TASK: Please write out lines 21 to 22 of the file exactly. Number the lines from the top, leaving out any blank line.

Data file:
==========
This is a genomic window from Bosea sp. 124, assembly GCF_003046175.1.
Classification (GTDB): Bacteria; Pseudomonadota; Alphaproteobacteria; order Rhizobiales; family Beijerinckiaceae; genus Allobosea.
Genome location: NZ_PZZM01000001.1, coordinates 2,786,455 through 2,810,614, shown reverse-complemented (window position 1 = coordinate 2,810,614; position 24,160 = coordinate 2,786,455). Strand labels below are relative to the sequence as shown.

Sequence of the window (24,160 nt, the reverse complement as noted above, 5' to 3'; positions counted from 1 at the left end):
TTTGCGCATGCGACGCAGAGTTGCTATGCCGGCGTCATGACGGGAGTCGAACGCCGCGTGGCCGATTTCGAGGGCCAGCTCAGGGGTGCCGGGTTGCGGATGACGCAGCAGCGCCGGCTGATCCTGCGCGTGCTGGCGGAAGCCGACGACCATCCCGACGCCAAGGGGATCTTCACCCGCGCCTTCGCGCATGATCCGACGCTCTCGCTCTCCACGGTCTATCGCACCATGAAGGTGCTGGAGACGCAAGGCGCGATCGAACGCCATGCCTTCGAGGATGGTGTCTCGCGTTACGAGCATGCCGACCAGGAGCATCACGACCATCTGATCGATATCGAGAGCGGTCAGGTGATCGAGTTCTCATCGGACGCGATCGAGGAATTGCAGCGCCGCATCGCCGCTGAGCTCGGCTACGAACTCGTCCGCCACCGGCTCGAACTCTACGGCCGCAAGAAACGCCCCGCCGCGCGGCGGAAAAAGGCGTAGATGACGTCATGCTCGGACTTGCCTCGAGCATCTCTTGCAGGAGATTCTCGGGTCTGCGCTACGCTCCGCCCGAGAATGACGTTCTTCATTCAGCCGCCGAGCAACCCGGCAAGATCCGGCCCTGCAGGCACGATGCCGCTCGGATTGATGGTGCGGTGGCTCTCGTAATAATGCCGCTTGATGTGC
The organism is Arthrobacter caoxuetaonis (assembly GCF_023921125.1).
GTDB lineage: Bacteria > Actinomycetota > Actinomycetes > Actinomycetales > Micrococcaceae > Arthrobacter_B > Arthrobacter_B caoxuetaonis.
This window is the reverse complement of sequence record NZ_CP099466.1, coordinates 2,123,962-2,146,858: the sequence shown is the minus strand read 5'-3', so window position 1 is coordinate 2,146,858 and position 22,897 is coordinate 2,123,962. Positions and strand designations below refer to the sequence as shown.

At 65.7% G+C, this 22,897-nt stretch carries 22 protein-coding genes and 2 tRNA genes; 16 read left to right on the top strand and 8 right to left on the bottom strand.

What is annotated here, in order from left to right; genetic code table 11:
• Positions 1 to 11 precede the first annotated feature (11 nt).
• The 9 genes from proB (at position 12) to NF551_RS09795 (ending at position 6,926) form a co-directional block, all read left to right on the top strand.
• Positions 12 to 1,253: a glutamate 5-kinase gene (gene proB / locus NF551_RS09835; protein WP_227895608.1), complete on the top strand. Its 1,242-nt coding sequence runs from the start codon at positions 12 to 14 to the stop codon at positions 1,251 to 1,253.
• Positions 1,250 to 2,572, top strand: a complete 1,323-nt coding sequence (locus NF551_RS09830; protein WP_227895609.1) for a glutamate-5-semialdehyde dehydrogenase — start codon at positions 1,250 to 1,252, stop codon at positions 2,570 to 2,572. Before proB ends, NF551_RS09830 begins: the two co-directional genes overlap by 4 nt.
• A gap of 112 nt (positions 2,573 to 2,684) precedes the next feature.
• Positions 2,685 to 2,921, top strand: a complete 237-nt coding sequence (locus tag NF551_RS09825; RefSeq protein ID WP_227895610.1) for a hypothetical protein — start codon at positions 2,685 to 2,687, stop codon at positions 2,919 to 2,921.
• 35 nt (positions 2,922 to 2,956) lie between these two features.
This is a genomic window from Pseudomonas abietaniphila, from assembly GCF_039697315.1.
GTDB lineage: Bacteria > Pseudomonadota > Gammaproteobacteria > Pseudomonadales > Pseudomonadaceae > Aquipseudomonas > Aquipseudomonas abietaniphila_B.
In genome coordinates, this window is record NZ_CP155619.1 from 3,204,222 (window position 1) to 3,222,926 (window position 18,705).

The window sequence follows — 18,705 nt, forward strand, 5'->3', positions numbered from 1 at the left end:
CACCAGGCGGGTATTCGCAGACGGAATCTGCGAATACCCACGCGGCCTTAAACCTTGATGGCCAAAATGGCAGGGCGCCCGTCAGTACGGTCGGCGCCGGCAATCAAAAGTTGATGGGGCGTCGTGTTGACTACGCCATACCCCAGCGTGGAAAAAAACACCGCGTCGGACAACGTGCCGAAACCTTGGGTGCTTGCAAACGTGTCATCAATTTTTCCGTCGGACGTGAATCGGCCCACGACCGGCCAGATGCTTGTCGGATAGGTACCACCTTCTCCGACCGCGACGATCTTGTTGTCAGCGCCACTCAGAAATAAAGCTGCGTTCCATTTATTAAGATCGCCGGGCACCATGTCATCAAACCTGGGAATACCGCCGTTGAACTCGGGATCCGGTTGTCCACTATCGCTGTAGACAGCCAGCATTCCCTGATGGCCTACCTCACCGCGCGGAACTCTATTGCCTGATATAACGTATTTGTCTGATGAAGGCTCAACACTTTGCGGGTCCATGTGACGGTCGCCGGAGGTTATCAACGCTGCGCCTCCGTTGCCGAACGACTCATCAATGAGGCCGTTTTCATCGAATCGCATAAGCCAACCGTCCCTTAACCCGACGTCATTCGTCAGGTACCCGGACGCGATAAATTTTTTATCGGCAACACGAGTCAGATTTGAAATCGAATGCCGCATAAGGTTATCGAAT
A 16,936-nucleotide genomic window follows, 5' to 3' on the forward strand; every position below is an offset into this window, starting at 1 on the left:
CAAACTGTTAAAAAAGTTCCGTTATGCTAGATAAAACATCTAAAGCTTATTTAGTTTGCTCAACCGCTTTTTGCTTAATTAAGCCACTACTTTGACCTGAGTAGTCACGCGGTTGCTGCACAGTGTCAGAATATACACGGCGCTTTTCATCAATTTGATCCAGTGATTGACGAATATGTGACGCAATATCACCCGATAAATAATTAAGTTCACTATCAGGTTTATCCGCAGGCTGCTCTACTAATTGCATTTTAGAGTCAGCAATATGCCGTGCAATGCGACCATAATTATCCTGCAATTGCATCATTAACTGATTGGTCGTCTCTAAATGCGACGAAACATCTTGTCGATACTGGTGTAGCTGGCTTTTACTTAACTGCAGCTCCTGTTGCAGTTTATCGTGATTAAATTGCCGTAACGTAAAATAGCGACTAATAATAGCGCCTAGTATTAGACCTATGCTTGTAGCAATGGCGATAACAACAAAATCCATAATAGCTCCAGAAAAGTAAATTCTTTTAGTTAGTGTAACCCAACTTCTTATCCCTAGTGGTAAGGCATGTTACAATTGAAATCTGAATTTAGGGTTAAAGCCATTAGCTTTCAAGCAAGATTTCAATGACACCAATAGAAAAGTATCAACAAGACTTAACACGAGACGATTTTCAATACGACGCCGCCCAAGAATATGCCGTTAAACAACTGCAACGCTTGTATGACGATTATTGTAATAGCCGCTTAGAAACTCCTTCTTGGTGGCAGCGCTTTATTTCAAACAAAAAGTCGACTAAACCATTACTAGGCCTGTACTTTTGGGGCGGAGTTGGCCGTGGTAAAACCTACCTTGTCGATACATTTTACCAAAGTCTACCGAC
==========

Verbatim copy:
The window sequence follows — 18,705 nt, forward strand, 5'->3', positions numbered from 1 at the left end:
CACCAGGCGGGTATTCGCAGACGGAATCTGCGAATACCCACGCGGCCTTAAACCTTGATGGCCAAAATGGCAGGGCGCCCGTCAGTACGGTCGGCGCCGGCAATCAAAAGTTGATGGGGCGTCGTGTTGACTACGCCATACCCCAGCGTGGAAAAAAACACCGCGTCGGACAACGTGCCGAAACCTTGGGTGCTTGCAAACGTGTCATCAATTTTTCCGTCGGACGTGAATCGGCCCACGACCGGCCAGATGCTTGTCGGATAGGTACCACCTTCTCCGACCGCGACGATCTTGTTGTCAGCGCCACTCAGAAATAAAGCTGCGTTCCATTTATTAAGATCGCCGGGCACCATGTCATCAAACCTGGGAATACCGCCGTTGAACTCGGGATCCGGTTGTCCACTATCGCTGTAGACAGCCAGCATTCCCTGATGGCCTACCTCACCGCGCGGAACTCTATTGCCTGATATAACGTATTTGTCTGATGAAGGCTCAACACTTTGCGGGTCCATGTGACGGTCGCCGGAGGTTATCAACGCTGCGCCTCCGTTGCCGAACGACTCATCAATGAGGCCGTTTTCATCGAATCGCATAAGCCAACCGTCCCTTAACCCGACGTCATTCGTCAGGTACCCGGACGCGATAAATTTTTTATCGGCAACACGAGTCAGATTTGAAATCGAATGCCGCATAAGGTTATCGAAT